It was a gold mountain. The gray lodgepoles of the corral sorted it into altitudes: hooves and pasterns, the flaring column of muscle and bone above the knee, the glossy wheatfield of chest, and under a mane of cloud, the great, soft planetary eye. At four, I learned a trick. I would scoop double-handfuls of oats into a rusty pan and carry them out to the corral that held the draft teams: Grandpa's Belgians. The horses would raise their heads and sniff. I knelt and poured oats onto the hoof-chopped ground, just inside the lowest rail.
It seemed to me that it was always the same horse. It moved like a shifting landscape. The eye examined, the nostrils flared and the head came down, down, down. A gust of breath blew a little crater into the heap of oats. The lips bloomed and the teeth met. I climbed the fence, the rails too thick for a four-year-old's grip. I straddled the top rail and then hooked both heels on the inside of the second one, and - this was the hard part - I jumped. The air parted as I went through it, arms in a half-circle, legs half-bent, and lit on the horse's back.
Was it the same horse, each time? It would stand and raise its head and snort. It wouldn't shy. The hooves, broad and cracked and bound with ivory, stayed put. I could see the ears pivot and flatten, then relax. Then the head descended, and I was safe. I crept down the withers to straddle the ribs, and lowered myself until my head rested on the swell of the rump, broad and bright as central Asia. I turned my head, pressed my left ear onto the skin, and closed my eyes.
I could hear it, traveling up the massive spine: a ground bass, the oats between the teeth, the work of the great jaw grinding like the edge of a continental plate, the oats becoming horse, gold into gold.
I could hear muscles gather around each swallow, the plucked-cord note of their release, the soft clutch of oats traveling the throat and its arrival at the stomach, which gurgled and popped. When the oats were gone, I could hear the whuffle of air as the horse sniffed the spot where they had been, and then the settling of the horse's body into the slow alterations of heart and breath.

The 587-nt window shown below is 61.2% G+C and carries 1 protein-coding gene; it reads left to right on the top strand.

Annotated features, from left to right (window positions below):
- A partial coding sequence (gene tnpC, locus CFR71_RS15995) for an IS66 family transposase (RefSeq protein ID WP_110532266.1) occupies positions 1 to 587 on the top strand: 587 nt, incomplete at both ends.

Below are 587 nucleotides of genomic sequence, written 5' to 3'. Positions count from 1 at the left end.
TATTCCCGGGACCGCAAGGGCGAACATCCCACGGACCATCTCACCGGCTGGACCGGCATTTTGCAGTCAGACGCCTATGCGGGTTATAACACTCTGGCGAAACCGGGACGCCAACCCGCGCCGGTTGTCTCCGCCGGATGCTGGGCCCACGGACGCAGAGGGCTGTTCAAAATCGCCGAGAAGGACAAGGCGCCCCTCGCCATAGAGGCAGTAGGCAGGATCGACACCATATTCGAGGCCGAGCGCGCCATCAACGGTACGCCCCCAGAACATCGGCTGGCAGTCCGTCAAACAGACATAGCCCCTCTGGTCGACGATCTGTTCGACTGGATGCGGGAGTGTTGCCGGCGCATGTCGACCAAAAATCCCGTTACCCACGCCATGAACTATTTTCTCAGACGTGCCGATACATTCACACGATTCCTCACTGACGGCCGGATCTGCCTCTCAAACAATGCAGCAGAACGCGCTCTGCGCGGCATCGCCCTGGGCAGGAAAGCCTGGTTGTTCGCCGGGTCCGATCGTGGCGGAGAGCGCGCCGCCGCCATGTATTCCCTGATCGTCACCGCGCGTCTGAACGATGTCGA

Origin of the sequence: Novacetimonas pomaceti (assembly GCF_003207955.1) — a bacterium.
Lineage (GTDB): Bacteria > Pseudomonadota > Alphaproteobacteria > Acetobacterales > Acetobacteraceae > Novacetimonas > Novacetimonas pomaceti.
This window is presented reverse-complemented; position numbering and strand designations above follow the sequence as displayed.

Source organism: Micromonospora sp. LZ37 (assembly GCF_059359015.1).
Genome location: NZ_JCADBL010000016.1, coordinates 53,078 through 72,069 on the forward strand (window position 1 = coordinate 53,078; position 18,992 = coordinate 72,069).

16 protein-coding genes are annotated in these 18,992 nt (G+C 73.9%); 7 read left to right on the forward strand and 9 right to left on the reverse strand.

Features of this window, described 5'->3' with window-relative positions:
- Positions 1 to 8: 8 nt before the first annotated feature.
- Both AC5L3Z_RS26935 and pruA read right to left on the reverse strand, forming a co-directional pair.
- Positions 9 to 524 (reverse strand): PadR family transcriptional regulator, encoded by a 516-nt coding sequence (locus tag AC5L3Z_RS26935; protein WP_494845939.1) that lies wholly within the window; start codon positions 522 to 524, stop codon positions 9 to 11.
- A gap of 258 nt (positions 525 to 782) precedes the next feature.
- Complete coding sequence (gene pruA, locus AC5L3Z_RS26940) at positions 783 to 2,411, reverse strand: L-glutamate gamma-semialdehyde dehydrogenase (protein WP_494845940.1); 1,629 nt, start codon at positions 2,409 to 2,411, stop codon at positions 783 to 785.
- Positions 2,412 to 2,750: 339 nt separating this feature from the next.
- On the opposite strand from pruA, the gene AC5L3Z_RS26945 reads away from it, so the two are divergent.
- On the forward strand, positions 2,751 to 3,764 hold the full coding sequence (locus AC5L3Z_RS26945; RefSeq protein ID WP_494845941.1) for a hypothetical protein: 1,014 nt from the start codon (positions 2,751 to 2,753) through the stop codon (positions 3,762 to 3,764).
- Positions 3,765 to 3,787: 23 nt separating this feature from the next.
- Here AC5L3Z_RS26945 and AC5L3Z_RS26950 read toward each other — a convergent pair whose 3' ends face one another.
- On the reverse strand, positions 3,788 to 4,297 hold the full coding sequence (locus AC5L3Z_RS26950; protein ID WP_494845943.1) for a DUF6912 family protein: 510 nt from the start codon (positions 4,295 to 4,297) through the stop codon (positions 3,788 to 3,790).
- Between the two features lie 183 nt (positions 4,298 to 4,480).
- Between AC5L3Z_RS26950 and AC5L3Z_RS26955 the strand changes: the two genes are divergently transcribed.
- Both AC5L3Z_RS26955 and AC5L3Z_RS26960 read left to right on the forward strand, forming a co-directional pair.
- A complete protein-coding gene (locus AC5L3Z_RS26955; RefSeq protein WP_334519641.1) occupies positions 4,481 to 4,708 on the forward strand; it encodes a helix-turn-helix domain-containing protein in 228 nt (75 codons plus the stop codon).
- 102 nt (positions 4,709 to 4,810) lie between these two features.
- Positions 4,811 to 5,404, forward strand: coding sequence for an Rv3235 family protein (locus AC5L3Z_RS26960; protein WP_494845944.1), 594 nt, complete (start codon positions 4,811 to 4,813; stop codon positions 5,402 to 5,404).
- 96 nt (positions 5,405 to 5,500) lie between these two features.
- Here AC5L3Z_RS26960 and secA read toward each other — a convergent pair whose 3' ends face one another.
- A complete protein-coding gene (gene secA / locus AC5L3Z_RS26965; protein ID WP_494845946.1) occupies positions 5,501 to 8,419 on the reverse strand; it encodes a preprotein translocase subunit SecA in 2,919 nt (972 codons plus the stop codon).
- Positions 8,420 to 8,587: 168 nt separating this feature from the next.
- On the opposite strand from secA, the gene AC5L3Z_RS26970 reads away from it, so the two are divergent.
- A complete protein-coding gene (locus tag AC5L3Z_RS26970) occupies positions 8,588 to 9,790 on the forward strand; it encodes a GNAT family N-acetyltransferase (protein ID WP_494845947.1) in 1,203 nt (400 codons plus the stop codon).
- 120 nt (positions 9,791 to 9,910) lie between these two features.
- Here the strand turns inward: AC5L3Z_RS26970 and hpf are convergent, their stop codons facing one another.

I could feel heat beneath the glossy hair, and smells enclosed me: the neutral scents of stacked hay and binned grain, the tang of resin from a new pine rail, the drift of linseed from freshly painted wood; the brewery smell of oats and piss, rich and sour; the dried sweat and the dust; the green wealth of dung, crushed leaves and flowers, faintly sweet, blended with the strength of horses. It was my first grasp of how one thing can become another: trick into ride, oats into horse, gold into gold.
I fell asleep. The horse raised its head and joined the others, moving slowly, so as not to spill the sleeping innocent. Head loose, rolling easily on the broad rump, I slept above the work of lungs and heart, the touch of hooves to earth. For a while, we were a single beast. I was the part that slept. The great horse stayed awake, watching the clouds and the changing shadows, drifting slowly with the other horses. I dreamed that some of that larger life was mine, that I absorbed it, like heat, where our bodies touched. At four, life and dreams are one.
A yell woke me. My grandfather charged through the gate and dragged me from the horse's back. He was more scared than angry. I sensed it, even at four, but he held me high by one wrist and spanked me, and the horses shied to the farthest corner and milled uneasily there.